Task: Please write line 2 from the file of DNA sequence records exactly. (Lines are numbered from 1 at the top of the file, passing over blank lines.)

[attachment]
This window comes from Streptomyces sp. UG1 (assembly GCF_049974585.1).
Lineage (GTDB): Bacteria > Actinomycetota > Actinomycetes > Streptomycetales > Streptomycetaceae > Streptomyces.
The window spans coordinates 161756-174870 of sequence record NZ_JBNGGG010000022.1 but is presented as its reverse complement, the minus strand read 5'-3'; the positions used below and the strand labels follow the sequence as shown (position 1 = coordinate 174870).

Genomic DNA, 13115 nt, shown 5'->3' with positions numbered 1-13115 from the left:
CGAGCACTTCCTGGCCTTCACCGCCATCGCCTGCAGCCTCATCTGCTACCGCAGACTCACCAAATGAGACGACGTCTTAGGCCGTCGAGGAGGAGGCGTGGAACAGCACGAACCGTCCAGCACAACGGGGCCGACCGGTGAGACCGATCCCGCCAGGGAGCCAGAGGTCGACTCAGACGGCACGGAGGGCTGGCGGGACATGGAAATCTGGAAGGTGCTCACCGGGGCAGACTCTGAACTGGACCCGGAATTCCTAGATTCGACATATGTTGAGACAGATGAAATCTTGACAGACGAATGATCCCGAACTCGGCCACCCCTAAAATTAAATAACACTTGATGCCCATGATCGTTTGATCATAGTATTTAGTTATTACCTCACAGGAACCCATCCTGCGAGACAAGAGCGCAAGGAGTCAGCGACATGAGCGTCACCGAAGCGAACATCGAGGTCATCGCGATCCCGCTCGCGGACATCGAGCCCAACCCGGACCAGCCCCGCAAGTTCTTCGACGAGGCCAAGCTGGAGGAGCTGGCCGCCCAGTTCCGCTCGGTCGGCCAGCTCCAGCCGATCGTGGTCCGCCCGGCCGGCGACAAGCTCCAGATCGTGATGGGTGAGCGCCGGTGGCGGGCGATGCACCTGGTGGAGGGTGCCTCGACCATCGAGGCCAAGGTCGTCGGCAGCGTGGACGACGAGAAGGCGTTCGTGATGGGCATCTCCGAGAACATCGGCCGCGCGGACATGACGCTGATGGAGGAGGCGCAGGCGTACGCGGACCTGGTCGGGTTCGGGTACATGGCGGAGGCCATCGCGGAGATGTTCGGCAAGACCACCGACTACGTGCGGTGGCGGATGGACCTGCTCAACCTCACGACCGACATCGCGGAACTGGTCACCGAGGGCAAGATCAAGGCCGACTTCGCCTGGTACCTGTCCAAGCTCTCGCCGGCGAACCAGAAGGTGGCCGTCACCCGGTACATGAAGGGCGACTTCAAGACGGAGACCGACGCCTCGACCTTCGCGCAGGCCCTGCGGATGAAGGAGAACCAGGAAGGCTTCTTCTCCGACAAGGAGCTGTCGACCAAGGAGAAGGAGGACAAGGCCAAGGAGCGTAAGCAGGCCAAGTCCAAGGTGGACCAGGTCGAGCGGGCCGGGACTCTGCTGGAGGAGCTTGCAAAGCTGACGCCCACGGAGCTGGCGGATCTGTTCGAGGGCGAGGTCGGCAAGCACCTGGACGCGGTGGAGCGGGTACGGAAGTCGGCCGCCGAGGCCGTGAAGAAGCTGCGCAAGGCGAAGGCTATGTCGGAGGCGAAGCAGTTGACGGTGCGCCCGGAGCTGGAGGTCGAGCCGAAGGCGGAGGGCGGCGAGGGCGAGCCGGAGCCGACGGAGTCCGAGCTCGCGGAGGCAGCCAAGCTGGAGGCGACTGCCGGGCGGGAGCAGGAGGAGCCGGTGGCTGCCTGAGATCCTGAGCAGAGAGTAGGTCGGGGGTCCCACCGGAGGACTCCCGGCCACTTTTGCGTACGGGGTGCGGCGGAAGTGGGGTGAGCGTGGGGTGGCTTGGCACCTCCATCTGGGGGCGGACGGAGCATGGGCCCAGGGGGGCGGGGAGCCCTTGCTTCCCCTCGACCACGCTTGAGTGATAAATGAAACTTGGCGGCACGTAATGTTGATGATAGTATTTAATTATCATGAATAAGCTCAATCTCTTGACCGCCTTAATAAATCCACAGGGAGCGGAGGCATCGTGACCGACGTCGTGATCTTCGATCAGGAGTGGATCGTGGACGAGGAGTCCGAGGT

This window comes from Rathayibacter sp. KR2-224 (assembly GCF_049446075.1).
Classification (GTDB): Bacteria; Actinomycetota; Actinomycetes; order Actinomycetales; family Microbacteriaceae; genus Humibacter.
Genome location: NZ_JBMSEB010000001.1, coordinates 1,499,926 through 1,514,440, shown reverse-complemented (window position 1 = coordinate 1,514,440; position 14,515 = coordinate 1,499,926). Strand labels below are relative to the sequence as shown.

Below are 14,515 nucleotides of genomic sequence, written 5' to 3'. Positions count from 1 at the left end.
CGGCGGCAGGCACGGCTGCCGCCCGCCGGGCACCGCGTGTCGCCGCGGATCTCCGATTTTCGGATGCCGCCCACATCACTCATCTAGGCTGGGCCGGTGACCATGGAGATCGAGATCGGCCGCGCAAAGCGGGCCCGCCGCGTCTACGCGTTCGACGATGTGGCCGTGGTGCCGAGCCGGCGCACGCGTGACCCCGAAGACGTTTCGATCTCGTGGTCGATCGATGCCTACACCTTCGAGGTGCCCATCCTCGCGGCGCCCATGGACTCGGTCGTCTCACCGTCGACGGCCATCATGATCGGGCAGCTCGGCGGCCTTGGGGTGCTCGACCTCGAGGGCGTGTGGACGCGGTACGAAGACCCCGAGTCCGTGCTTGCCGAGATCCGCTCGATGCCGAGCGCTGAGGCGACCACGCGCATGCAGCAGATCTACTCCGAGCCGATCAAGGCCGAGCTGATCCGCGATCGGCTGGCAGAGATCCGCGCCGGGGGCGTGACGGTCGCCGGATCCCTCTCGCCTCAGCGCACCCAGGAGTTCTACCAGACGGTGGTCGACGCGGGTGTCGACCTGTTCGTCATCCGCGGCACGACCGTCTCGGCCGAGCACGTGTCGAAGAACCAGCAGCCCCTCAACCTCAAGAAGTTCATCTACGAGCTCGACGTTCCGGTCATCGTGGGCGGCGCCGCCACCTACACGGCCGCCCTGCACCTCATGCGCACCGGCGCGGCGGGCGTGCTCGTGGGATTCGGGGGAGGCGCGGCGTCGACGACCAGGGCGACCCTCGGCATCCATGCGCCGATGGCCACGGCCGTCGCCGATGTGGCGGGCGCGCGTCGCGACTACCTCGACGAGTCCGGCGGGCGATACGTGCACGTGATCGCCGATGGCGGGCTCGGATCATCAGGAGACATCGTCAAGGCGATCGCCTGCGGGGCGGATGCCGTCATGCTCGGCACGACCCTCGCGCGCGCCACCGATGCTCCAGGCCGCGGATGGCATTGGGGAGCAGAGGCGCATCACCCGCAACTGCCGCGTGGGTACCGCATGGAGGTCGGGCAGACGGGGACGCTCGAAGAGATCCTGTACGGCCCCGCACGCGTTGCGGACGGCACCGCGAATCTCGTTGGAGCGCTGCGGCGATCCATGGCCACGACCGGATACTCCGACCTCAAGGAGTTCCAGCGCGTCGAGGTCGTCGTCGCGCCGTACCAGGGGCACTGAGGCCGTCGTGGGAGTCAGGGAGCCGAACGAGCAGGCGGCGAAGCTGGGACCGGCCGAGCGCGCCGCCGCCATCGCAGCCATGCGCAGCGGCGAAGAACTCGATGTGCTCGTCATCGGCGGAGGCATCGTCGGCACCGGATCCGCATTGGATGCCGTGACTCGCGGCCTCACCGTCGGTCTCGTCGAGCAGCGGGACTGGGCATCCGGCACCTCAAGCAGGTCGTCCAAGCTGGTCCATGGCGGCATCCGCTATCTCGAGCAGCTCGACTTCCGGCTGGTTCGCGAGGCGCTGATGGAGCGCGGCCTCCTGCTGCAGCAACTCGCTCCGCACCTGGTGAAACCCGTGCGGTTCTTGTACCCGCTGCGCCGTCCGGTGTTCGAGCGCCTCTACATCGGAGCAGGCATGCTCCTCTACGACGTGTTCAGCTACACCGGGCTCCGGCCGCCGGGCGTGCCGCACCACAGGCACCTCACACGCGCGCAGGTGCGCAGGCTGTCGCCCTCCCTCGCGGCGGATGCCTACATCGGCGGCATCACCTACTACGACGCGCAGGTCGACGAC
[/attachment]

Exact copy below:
Lineage (GTDB): Bacteria > Actinomycetota > Actinomycetes > Streptomycetales > Streptomycetaceae > Streptomyces.